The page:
by SATPAL KALER
An estimated 18,000 underage girls get pregnant in Malaysia each year – and experts are saying enough is enough.
Mariam*, 17, should’ve been preparing for her SPM exams when we met her in February last year. But instead, she was about six months pregnant and living in a shelter home for unwed mothers, surrounded by other teenaged girls she barely knew.
Instead of learning math and science, Mariam was learning how to diaper and burp a baby, using a fellow shelter girl’s newborn as practice.
But the biggest lesson she had learnt was that having sex can get you pregnant – something she didn’t really know before.
“I didn’t think that I would get pregnant, that’s why I never insisted on a condom,” she said.
“I wasn’t ready to have sex, but my boyfriend kept asking for it. I didn’t know how to say no, so I relented.”
Now, Mariam is stuck in the shelter. She can only stay for up to three months after giving birth – after that, she has to make way for another expectant unwed teenager.
“There are a lot of pregnant girls, so I’ll have to make way for them. But I don’t know what I’m going to do after,” she said.
Mariam’s story is not uncommon, according to Vimmi Yasmin, founder of Rumah Kita, a shelter for unwed mothers.
“Most teenagers have sex without thinking it will result in pregnancy,” she said. “There’s no thorough sex education in school. In secondary school when they teach sex in biology, it’s too technical and academic and not very helpful to understand what happens when you have sex”.
Just as disturbing is the lack of sexual reproductive health knowledge among Malaysians. According to a 2015 survey backed by the Health Ministry, 35% of Malaysian female youth believe that having sex for the first time does not lead to a pregnancy, and one in five Malaysians believed that STIs could be transmitted by mosquitoes.
The effect of this widespread ignorance is stark. Statistics show that around 14 in every 1,000 underaged girls in Malaysia fall pregnant every year, which adds up to an average of 18,000 girls per year.
In comparison, Singapore’s rate is four pregnancies for every 1,000 underage girls, and Hong Kong is at three out of every 1,000.
And that’s not all. According to the reports by Health Ministry, STI rates have doubled in the past decade with syphilis doubling from 2.99 infected per 100,000 people in 2011, to 6.5 in 2017.
It seems the question isn’t whether Malaysia should invest in comprehensive sexual reproductive health education, but whether we can afford not to.
In 2015, unplanned pregnancies cost the US government US$21bil – and that’s after saving US$15.8bil after investing in contraception, family visits and STI testing. While Malaysia lacks this specific cost breakdown, our subsidised public health system means that our government, too, bears the cost of our soaring teen pregnancy rates.
Where we stand
Sara*, 14, didn’t learn sex education from a book, either.
Instead, at 12, she learned about sex from a 17 year-old boy she met online.
“We used to video call each other, and he taught me how to have sex. He would tell me ‘do this, and this’,” said the tiny teenager, who is an inhabitant of yet another shelter home, this one a sort of rehabilitation centre for “wayward” girls. There are no such homes for boys.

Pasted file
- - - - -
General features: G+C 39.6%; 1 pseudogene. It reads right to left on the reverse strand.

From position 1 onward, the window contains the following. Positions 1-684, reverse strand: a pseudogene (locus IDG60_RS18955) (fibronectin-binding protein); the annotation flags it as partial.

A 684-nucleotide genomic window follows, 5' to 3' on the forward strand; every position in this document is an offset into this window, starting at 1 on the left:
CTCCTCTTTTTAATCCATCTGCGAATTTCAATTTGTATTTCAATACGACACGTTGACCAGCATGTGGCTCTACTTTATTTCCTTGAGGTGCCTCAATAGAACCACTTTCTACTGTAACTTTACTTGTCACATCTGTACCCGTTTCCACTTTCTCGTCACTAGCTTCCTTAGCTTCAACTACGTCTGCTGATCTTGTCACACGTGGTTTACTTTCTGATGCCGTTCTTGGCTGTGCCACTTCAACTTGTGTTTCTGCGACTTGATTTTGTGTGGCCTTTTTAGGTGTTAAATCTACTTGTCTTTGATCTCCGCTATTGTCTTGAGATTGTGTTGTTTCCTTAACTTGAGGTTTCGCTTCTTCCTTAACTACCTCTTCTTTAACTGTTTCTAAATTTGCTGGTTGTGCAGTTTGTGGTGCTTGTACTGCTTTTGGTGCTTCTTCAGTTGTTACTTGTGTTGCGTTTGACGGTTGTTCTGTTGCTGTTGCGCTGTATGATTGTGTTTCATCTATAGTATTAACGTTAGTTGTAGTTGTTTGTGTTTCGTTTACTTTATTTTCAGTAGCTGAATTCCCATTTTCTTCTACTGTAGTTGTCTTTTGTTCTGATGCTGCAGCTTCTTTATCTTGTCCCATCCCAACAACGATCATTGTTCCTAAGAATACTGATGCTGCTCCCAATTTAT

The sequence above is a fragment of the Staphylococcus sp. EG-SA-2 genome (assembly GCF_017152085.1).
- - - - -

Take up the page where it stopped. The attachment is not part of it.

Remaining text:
“I didn’t know I could get pregnant,” she said. “He didn’t teach me that.”
Sara looks like a child herself, and yet, she brought a child into the world.
It’s because of stories like these that experts are calling for age-appropriate sexual and reproductive health education to be introduced at a young age.
To be fair, a version of sex education is currently being taught in schools under the banner of Reproductive and Social Health Education (PEERS) which is covered by Physical Education, Moral, Science and Islamic Studies textbooks. It covers Year One to Form Five syllabuses.
However, a 2011 study comparing PEERS against UNESCO’s Comprehensive Sexuality Education Guidelines syllabus by Universiti Kebangsaan Malaysia stated “90% of the respondents agree that sex education has not been taught in Malaysians schools and the informal information given by most of the teachers is vague”.
“What we are supposed to teach is comprehensive sexuality education (CSE), which includes scientifically accurate information about human reproductive biology, childbirth, contraception and sexually transmitted diseases including HIV,” said Dr John Teo, a member of the Medical Committee of the Federation of Reproductive Health Association of Malaysia (FRHAM).
“It also helps young people to nurture positive values about relationships and tackles issues like family life, culture and gender roles, which are just as important as learning how to avoid pregnancy and infection,” he said.
The current PEERS syllabus does talk about human reproductive systems – but skirts around the act itself, while emphasising the dangers of pre-marital sex.
While the new syllabus for primary schools (in effect since 2011), have colourful pictures that teach children important information like “good touch” and “bad touch”, secondary school students are merely told to abstain from sex altogether.
The Form Five Physical Education and Health textbook states that “pre-marital sex will sully the family name, ruin the future of teenagers and raise the risk of STIs like HIV/AIDS”.